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Tuesday, August 10, 2004

Media freedom is your freedom 

Or so says the slogan on the back of my t-shirt from the Vanuatu Trading Post newspaper which I purchased quite some years ago.

Ironically, I just did a google search on the Trading Post and saw the following comments on the Commonwealth Press Union's website:

"In January 2000 the publisher of Trading Post was deported by the Sope led government following investigations of corruption and fraud by the Prime Minister over bank guarantees.
Three months later the Sope government fell and the following year the ex prime minister was jailed on fraud charges"

Yeah, fool.

Continuing on the media freedom angle the American-led Iraqi government has just banned Arabic news organisation Al Jazeera for a month.

Predictably, there's an excellent article on it in The Guardian, a couple of pars from which read:

"During the war, the Americans were furious that al-Jazeera was able to broadcast from behind 'enemy lines' without permission of coalition forces.
It was able to prove that Basra had not "fallen" as the coalition forces had claimed, because it had supplied locals with cameras and satellite phones before the war.
It showed that the Americans were continuing to bomb Fallujah after a truce had been declared."

It seems that Al Jazeera's coverage of militant groups and their statements/thoughts/hostages and what is happening on the ground is unacceptably real and leads to unfair Iraqi coverage, or as Iraq's interior minister put it:

"They have been showing a lot of crimes and criminals on TV, and they [send] a bad picture about Iraq and about Iraqis and encourage criminals to increase their activities."

Newsflash dork, there are a lot of crimes going on in Iraq with - surprise, surprise - criminals perpetrating them.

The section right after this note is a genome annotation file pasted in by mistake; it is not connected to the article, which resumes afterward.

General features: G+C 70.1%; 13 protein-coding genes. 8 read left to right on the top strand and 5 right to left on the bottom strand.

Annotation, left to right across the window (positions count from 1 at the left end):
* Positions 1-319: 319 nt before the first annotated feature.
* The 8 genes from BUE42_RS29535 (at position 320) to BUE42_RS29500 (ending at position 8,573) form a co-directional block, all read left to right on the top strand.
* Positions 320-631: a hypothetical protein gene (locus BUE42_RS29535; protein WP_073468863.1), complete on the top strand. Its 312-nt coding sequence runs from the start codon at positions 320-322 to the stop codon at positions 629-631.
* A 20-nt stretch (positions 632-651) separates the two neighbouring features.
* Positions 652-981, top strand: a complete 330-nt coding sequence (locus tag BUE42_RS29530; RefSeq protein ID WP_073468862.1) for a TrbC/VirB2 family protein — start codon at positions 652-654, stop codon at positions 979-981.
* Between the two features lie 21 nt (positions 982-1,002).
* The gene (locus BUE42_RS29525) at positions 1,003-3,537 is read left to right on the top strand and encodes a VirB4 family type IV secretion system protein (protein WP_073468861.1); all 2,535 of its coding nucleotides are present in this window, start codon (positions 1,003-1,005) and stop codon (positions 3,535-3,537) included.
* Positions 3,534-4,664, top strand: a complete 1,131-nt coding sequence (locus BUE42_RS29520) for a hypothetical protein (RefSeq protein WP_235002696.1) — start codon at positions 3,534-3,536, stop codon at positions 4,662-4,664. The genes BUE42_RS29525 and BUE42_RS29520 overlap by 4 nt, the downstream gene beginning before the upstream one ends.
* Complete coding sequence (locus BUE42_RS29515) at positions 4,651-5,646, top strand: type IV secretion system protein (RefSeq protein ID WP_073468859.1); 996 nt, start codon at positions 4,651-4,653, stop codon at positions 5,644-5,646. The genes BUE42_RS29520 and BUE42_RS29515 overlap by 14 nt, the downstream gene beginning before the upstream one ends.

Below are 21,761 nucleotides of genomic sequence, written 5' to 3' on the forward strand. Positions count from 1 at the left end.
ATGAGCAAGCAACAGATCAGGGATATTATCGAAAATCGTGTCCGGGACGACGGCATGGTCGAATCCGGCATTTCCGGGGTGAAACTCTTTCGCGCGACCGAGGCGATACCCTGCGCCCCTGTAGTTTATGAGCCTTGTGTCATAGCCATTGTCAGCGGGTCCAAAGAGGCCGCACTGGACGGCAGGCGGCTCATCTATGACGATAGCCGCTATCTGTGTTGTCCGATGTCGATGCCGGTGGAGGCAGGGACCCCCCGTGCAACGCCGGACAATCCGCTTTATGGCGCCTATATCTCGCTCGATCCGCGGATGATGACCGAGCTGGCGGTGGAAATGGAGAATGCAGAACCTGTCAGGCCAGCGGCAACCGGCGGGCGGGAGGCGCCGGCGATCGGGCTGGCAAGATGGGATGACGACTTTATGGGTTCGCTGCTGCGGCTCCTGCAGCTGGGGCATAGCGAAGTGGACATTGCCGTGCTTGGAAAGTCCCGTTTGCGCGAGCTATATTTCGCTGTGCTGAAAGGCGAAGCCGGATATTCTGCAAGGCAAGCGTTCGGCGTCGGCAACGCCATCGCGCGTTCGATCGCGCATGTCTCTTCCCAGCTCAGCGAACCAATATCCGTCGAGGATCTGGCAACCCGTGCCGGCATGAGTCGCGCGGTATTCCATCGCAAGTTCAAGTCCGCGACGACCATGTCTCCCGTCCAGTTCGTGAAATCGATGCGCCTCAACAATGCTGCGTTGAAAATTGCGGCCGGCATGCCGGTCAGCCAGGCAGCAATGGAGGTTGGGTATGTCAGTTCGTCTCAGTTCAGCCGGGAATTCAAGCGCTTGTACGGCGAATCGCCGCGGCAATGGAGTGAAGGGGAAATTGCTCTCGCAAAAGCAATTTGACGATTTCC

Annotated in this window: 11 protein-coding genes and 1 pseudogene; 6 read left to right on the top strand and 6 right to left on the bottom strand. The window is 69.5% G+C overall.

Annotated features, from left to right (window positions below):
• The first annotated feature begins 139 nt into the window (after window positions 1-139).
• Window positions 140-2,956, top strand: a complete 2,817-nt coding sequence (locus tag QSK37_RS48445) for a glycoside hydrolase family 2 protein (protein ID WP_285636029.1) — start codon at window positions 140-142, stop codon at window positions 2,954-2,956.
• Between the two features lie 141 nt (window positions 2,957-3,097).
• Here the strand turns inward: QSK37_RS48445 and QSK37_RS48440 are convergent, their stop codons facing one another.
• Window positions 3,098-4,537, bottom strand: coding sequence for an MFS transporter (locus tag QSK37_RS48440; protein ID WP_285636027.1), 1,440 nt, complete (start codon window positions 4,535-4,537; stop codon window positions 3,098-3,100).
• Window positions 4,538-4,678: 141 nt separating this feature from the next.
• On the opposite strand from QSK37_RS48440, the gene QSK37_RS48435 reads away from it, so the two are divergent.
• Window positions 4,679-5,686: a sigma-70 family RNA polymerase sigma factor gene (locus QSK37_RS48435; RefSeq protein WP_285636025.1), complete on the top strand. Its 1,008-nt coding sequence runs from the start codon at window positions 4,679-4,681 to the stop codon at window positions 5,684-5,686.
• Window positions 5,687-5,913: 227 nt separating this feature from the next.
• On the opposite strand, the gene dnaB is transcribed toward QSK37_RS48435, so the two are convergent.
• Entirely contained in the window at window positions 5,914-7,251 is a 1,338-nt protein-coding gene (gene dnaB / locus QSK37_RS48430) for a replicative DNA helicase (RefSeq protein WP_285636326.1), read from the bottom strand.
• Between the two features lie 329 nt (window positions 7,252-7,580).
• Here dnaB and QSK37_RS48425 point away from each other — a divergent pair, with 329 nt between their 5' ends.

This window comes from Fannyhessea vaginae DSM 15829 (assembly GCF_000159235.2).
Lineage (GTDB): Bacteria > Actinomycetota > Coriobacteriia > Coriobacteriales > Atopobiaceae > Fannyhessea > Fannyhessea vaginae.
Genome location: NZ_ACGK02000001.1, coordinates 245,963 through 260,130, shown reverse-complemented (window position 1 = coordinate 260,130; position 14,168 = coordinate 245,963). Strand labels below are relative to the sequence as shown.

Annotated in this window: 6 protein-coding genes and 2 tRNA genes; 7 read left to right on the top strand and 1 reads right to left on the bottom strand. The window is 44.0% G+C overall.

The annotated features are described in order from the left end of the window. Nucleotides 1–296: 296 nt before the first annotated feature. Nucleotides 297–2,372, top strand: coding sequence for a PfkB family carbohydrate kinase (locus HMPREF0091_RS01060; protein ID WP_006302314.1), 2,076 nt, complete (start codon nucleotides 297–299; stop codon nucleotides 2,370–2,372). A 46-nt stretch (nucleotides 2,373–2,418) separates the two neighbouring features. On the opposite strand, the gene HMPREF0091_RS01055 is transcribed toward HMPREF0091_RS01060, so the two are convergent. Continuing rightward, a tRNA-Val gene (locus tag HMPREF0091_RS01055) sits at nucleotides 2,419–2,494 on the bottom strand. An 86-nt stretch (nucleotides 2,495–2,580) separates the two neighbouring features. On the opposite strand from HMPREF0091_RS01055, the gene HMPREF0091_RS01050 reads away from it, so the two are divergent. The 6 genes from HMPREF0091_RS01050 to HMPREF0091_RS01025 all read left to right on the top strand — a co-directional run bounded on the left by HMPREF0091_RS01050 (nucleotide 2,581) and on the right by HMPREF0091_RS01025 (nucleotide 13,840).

Perhaps only Fox News could paint a "good picture" of postwar Iraq:

"These little children used to be bored with life but now thanks to President Bush and the American public they now have these funky little, multicoloured, unexploded bomblets to play with." (satire)

Just to throttle the media freedom subject entirely lets turn to the most recent Cracker blog on public address. In it Damian Christie elegantly describes the difficulty of running a long-term blog:

"The problem with sometimes having opinions on stuff is that – by definition – sometimes you don't. "

(God, that sounds like something Yamis himself could have written)

Christie goes on to say that many blogs fall silent following the removal of the author's "veil of anonymity".

I see his point that many commentators are vociferous only when they can mouth-off unknown.

At bloggingitreal all bloggers blog from behind the security of blogging psedonyms however there are numerous practicle reasons for this:

For me, first and foremost, it means my employer can't see how many hours I spend at my desk each week writing blogs. (1 hour 25min today alone, muhahahaha)
2nd: it means that my employer will never realise the "balding prick" commentry I once proferred was directed at him.
3rd: I can talk freely about political opinions/drug use/thoughts-in-general while remaining semi-anonymous.

(God forbid that a journalist would reveal their political leanings: aka John Campbell.)

Its not that I am unprepared to defend the comment in my blogs, just that its nice to have a rant without the Man watching ya.

(My preparedness to defend my blogging is entirely hypothetical as in the six months that I've been blogging, feedback has ranged somewhere between the non-existent and sweet-fu*kall range!)

On a similar issue, have you seen this?

Follow all the links off it. A surprisingly compelling argument.

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